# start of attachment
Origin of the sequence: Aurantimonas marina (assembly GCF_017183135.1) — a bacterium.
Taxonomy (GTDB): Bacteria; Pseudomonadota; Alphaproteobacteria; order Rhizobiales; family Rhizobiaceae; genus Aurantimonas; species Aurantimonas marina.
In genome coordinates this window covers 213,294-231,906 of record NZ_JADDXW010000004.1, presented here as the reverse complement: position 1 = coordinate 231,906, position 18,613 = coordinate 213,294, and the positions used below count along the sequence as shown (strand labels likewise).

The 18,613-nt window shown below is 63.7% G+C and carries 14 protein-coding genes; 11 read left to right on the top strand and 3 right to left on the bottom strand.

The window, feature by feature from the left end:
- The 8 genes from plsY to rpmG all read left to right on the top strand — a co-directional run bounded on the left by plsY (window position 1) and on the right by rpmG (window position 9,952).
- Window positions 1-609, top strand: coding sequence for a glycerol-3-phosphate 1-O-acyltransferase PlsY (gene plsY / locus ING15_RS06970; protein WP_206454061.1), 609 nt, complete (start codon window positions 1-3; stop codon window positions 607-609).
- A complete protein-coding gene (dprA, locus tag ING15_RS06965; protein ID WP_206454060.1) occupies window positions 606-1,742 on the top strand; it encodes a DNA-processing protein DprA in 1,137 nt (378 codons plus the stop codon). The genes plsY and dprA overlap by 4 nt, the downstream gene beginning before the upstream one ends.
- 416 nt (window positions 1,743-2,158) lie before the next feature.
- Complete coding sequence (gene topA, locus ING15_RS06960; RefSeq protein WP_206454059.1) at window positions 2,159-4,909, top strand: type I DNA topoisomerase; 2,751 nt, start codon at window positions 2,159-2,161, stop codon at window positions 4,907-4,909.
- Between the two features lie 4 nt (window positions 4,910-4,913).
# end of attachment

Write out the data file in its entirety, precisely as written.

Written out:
Origin of the sequence: Aurantimonas marina (assembly GCF_017183135.1) — a bacterium.
Taxonomy (GTDB): Bacteria; Pseudomonadota; Alphaproteobacteria; order Rhizobiales; family Rhizobiaceae; genus Aurantimonas; species Aurantimonas marina.
In genome coordinates this window covers 213,294-231,906 of record NZ_JADDXW010000004.1, presented here as the reverse complement: position 1 = coordinate 231,906, position 18,613 = coordinate 213,294, and the positions used below count along the sequence as shown (strand labels likewise).

The 18,613-nt window shown below is 63.7% G+C and carries 14 protein-coding genes; 11 read left to right on the top strand and 3 right to left on the bottom strand.

The window, feature by feature from the left end:
- The 8 genes from plsY to rpmG all read left to right on the top strand — a co-directional run bounded on the left by plsY (window position 1) and on the right by rpmG (window position 9,952).
- Window positions 1-609, top strand: coding sequence for a glycerol-3-phosphate 1-O-acyltransferase PlsY (gene plsY / locus ING15_RS06970; protein WP_206454061.1), 609 nt, complete (start codon window positions 1-3; stop codon window positions 607-609).
- A complete protein-coding gene (dprA, locus tag ING15_RS06965; protein ID WP_206454060.1) occupies window positions 606-1,742 on the top strand; it encodes a DNA-processing protein DprA in 1,137 nt (378 codons plus the stop codon). The genes plsY and dprA overlap by 4 nt, the downstream gene beginning before the upstream one ends.
- 416 nt (window positions 1,743-2,158) lie before the next feature.
- Complete coding sequence (gene topA, locus ING15_RS06960; RefSeq protein WP_206454059.1) at window positions 2,159-4,909, top strand: type I DNA topoisomerase; 2,751 nt, start codon at window positions 2,159-2,161, stop codon at window positions 4,907-4,909.
- Between the two features lie 4 nt (window positions 4,910-4,913).